Paramilitary leader Hernán Giraldo

Paramilitary leader and serial rapist Hernán Giraldo, sentenced March 10 to 16 years in U.S. prison for drug trafficking, at the height of his power in the mid-2000s. Photo from Verdad Abierta.

  • William Brownfield, the assistant secretary of state for International Narcotics and Law Enforcement Affairs (and one of the only assistant secretaries to survive the Trump transition) was in Colombia March 7 to discuss the bad news about coca cultivation. Interviewed by Colombian media outlets, Brownfield assured them that a resumption of the U.S.-backed aerial herbicide fumigation program, which Colombia suspended in 2015 citing health concerns, “isn’t even an element of a bilateral dialogue between the United States and Colombia.” (I have heard secondhand—from a source who spoke recently with Colombian officials—that Brownfield did raise the fumigation issue in private.)

  • Brownfield also tried to assure Colombia that “a direct request” from Secretary of State Rex Tillerson to the White House, and action in the U.S. Congress, might help soften the blow to U.S. aid to Colombia resulting from President Trump’s proposed 37 percent worldwide foreign aid cut. We’ll see more about that tomorrow, when the administration releases its initial 2018 budget proposal documents. (Probably at this link.) At this early phase, these documents probably won’t include much detail, like country amounts.

  • Of the 13 Colombian paramilitary leaders summarily extradited to the United States in May 2008, one of the last to be sentenced for drug-trafficking crimes was Hernán Giraldo, whose Tayrona Resistance Bloc once dominated the Sierra Nevada de Santa Marta region. A federal court in Washington gave the 69-year-old Giraldo 16 years in prison on March 10. For the first time in one of these U.S. trials, some of Giraldo’s victims were given an opportunity to face him and speak at the sentencing. Giraldo’s defense lawyer called the paramilitary leader, who stands accused of raping dozens of underage girls, “a patriot.”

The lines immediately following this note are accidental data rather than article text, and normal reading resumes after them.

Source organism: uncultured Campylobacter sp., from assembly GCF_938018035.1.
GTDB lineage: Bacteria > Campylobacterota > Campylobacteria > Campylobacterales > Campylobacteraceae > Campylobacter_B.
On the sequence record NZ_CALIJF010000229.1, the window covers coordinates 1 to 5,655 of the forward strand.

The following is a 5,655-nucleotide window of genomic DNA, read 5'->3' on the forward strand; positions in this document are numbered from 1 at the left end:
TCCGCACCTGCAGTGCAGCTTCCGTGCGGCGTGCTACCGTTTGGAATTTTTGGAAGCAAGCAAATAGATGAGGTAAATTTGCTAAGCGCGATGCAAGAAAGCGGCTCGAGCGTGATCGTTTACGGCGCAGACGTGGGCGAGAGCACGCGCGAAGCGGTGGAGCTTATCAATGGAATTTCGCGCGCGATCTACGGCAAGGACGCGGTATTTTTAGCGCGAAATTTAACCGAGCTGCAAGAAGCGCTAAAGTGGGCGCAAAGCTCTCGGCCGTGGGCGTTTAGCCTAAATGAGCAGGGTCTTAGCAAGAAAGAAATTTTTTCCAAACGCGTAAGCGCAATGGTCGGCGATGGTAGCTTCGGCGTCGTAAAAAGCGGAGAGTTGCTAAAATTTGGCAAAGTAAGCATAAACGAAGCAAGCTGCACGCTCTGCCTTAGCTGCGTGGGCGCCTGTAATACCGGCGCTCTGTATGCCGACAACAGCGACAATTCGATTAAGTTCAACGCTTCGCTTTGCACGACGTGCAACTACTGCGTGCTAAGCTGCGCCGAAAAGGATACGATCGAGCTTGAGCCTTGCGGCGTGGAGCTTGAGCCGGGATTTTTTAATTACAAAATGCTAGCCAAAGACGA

• An extradited Honduran narcotrafficker, Devis Rivera of the “Cachiros” drug-trafficking organization, implicated many Honduran politicians in his testimony before a New York federal court. Rivera says that the politicians, including Fabio Lobo, son of Honduras’s last president Porfirio Lobo, were on the Cachiros’ bribery payroll.

  • The current frontrunner for Mexico’s 2018 elections, leftist former Mexico City mayor Andrés Manuel Lopez Obrador, paid a visit to the United States this week. In a Bloomberg interview in New York, the politician known as AMLO “blasted Trump’s ‘campaign of hatred’ against Mexican immigrants, accused him of violating human rights laws, called his border wall plan a ‘propaganda’ tool and said he couldn’t wait to handle the renegotiation of Nafta himself.”

  • “You have stood with us during the darkest hours of press freedom in Mexico and, although we never could believe this day would come, we now stand with you,” reads a March 6 letter to U.S. journalists from dozens of Mexican journalists, organized by PEN International.

  • U.S. airlines are already cutting back on regularly scheduled flights to Cuba, which began six months ago. It appears they either overestimated capacity, or didn’t realize so many competitors would be rushing in to Havana at the same time.

  • After Edward Snowden’s 2013 National Security Agency leaks revealed a surprising amount of electronic U.S. espionage aimed at the government of Brazil, then-President Dilma Rousseff moved to build its own broadband telecommunications capacity. Its first “Geostationary Satellite Defense and Strategic Communications Satellite” is scheduled for launch next week.

  • Venezuelan President Nicolás Maduro, who has generally avoided strong criticism of Donald Trump, said to “expect surprises” in the U.S.-Venezuelan relationship. According to Fox News, “‘Comrade Trump is offering me [basic food products] at a good price,’ Maduro said Sunday on his weekly TV show.”